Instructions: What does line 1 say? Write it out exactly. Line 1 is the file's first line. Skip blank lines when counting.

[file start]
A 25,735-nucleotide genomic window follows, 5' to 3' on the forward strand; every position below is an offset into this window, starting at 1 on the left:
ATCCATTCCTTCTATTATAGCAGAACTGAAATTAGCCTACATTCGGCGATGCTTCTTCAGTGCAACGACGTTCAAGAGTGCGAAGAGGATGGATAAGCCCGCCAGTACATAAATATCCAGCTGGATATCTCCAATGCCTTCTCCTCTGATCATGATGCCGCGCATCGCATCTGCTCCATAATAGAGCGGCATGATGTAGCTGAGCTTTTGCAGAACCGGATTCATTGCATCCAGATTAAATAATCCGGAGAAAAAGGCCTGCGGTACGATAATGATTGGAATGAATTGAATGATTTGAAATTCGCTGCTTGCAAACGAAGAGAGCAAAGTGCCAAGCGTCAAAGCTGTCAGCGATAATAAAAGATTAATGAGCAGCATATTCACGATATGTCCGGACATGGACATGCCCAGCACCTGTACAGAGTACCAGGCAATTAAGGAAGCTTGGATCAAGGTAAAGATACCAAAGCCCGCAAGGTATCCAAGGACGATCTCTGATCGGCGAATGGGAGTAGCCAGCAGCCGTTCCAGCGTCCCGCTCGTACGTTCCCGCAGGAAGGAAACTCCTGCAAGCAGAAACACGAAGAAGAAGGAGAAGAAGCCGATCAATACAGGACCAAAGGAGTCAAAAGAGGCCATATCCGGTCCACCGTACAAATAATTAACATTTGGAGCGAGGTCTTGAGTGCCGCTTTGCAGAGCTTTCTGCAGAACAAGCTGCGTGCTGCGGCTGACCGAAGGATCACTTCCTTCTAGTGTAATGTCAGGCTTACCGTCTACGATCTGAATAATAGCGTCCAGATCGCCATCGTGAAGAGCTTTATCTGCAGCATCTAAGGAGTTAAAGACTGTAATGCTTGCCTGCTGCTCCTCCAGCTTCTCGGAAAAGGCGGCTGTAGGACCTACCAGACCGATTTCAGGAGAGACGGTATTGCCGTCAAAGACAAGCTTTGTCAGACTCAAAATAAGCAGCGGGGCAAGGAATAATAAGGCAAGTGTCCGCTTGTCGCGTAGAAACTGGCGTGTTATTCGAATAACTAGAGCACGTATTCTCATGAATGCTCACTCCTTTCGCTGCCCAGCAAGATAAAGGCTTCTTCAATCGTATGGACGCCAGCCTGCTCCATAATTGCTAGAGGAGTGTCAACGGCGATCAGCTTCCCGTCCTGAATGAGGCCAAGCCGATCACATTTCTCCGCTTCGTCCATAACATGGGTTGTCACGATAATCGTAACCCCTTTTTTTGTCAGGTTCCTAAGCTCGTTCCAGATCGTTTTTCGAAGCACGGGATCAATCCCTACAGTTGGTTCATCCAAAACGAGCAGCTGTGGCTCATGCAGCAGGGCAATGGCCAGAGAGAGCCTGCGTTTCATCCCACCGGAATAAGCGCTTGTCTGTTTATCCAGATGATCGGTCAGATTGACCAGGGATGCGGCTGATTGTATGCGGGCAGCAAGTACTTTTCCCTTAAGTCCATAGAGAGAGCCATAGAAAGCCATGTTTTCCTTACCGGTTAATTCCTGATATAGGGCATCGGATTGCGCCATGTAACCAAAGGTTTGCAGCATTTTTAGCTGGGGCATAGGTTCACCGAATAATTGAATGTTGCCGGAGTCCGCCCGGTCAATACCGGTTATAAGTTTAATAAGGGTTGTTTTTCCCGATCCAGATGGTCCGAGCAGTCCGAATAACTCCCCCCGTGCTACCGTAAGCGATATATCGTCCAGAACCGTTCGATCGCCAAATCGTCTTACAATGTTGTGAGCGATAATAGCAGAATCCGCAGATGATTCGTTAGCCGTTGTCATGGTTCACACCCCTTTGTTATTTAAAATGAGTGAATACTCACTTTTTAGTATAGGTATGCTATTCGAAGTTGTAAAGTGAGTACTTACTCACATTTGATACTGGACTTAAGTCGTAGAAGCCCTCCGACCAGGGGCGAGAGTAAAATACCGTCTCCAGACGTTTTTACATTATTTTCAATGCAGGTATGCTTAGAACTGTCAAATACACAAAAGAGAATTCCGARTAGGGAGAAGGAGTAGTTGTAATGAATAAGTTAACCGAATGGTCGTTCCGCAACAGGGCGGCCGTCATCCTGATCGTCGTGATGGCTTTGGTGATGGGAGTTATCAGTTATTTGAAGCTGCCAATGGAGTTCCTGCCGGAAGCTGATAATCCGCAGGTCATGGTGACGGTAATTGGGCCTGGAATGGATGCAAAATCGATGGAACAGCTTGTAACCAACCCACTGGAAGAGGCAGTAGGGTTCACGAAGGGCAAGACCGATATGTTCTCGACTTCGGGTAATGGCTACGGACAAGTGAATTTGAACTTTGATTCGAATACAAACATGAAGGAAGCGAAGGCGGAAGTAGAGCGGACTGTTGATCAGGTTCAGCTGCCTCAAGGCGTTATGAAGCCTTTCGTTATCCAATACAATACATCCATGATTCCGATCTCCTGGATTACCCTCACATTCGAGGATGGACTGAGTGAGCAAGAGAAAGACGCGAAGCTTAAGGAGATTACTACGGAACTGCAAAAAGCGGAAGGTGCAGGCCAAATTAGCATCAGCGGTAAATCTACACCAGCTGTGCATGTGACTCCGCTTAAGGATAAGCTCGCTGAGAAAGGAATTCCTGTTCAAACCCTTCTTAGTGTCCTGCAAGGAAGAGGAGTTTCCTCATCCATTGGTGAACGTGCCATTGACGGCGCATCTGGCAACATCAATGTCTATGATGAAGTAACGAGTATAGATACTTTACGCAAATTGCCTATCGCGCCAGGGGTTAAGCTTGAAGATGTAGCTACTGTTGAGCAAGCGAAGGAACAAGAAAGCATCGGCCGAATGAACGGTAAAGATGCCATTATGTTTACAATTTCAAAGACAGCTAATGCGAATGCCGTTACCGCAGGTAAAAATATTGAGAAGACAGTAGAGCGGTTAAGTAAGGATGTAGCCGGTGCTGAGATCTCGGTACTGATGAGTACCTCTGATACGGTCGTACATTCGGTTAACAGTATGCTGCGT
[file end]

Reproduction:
A 25,735-nucleotide genomic window follows, 5' to 3' on the forward strand; every position below is an offset into this window, starting at 1 on the left: